Companies like Twitter and Coinbase have rescinded job offers to save money. But they’re paying a price
Rescinding job offers is a practice that appears to be widening amid cost-cutting efforts, but it will come with backlash.
Take Coinbase, for instance. Employees at the cryptocurrency exchange platform have created an anonymous online petition calling for removing chief people officer LJ Brock, operations chief Emilie Choi, and product chief Surojit Chatterjee, Fortune reported. One of the complaints in the petition: “Rescinding offers to new employees despite promising them that their offers would not be rescinded two weeks earlier.”
Following disappointing first-quarter earnings, with its stock getting hammered and the onset of crypto winter, Coinbase decided to rescind “a number of accepted offers” and extend its hiring freeze “for the foreseeable future,” Brock wrote in a blog post on June 2. My colleague Declan Harty spoke with a few individuals whose job offers were rescinded. “I was blindsided,” one candidate told Harty. “I quit a job that I wasn’t required to quit. I don’t know what I’m supposed to do now.”
Twitter is another tech company that rescinded job offers and issued a hiring freeze in May while there was uncertainty surrounding Elon Musk’s pending $44 billion takeover. “This is definitely not a normal practice,” Lars Schmidt, author and founder of HR recruiting firm Amplify, told me. Schmidt’s experience includes former talent acquisition senior director at NPR. “There’s been some public incidents like Coinbase over the past couple of weeks. But this is not a standard operating procedure for HR.”
I asked him if there are repercussions for companies when rescinding job offers. “Reputation damage, internal morale decline, difficulty recruiting in the short and medium-term” are all possible, Schmidt says. “Also, an increase in other companies recruiting your people because of the perceived instability,” he says. In addition, The Society for Human Resource Management advises employers to seek an attorney’s advice before rescinding an offer because there could be legal consequences.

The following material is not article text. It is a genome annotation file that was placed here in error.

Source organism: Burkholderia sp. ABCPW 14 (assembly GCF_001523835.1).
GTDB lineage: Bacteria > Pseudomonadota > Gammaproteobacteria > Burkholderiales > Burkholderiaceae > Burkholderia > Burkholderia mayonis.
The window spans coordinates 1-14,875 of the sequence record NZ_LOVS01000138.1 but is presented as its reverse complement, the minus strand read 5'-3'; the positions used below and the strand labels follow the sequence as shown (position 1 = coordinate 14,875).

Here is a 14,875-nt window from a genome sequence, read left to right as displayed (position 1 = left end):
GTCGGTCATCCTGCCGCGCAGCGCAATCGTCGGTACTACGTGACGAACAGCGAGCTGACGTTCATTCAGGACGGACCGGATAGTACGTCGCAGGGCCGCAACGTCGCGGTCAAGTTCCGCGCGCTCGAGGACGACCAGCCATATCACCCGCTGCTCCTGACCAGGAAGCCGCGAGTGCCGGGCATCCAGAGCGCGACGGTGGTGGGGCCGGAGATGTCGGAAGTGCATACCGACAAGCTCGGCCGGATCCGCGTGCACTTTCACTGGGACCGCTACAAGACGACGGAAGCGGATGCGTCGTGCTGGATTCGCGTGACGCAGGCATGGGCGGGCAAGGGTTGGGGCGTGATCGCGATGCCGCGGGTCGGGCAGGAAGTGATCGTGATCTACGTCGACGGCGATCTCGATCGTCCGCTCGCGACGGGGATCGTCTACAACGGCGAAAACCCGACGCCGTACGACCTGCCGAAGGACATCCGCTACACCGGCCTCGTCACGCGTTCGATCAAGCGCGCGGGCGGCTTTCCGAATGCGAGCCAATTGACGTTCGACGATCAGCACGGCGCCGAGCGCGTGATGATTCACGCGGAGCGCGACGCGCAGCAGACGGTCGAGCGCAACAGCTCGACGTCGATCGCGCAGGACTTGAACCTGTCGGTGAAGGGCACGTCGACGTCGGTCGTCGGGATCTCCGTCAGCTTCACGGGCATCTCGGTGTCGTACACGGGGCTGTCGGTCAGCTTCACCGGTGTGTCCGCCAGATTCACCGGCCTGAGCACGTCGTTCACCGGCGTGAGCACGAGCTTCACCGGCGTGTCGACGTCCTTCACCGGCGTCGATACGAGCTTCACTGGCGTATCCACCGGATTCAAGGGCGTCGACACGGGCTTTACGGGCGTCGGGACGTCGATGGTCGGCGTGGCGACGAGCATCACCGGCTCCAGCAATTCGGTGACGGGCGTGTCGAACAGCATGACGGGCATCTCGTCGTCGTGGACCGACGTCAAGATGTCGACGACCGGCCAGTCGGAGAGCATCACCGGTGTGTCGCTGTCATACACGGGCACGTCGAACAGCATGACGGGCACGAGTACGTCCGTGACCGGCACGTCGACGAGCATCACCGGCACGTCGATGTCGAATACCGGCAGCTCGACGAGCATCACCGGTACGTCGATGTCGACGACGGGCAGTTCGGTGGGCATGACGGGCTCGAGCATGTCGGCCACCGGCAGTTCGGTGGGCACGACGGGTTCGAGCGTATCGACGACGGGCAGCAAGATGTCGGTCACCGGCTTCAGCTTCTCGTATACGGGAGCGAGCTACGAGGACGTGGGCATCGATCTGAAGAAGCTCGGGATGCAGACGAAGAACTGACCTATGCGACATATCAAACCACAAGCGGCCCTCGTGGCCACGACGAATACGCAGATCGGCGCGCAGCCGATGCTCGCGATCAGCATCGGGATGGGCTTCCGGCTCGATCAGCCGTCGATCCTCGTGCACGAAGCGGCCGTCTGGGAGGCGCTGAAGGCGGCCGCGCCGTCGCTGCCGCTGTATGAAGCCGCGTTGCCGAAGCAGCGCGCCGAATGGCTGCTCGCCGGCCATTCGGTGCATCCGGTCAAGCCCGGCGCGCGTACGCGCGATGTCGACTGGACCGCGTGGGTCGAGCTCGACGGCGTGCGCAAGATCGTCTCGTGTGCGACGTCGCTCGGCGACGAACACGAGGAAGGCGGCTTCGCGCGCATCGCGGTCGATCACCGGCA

Coinbase CEO Brian Armstrong seems more concerned about firing back at employees who’ve protested rather than addressing morale issues. Armstrong tweeted on Friday that the petition to remove three top executives at Coinbase was “dumb.” He wrote: “First of all if you want to do a vote of no confidence, you should do it on me and not blame the execs. Who do you think is running the company? I was a little offended not to be included.” Armstrong continued, “Second, if you have no confidence in the execs or CEO of a company, then why are you working at that company? Quit and find a company to work at that you believe in!”
That’s the tone for the company culture that Armstrong chooses to set. You can read his complete Twitter thread here.
See you tomorrow.
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Courtesy of 451 Research, part of S&P Global Market Intelligence.
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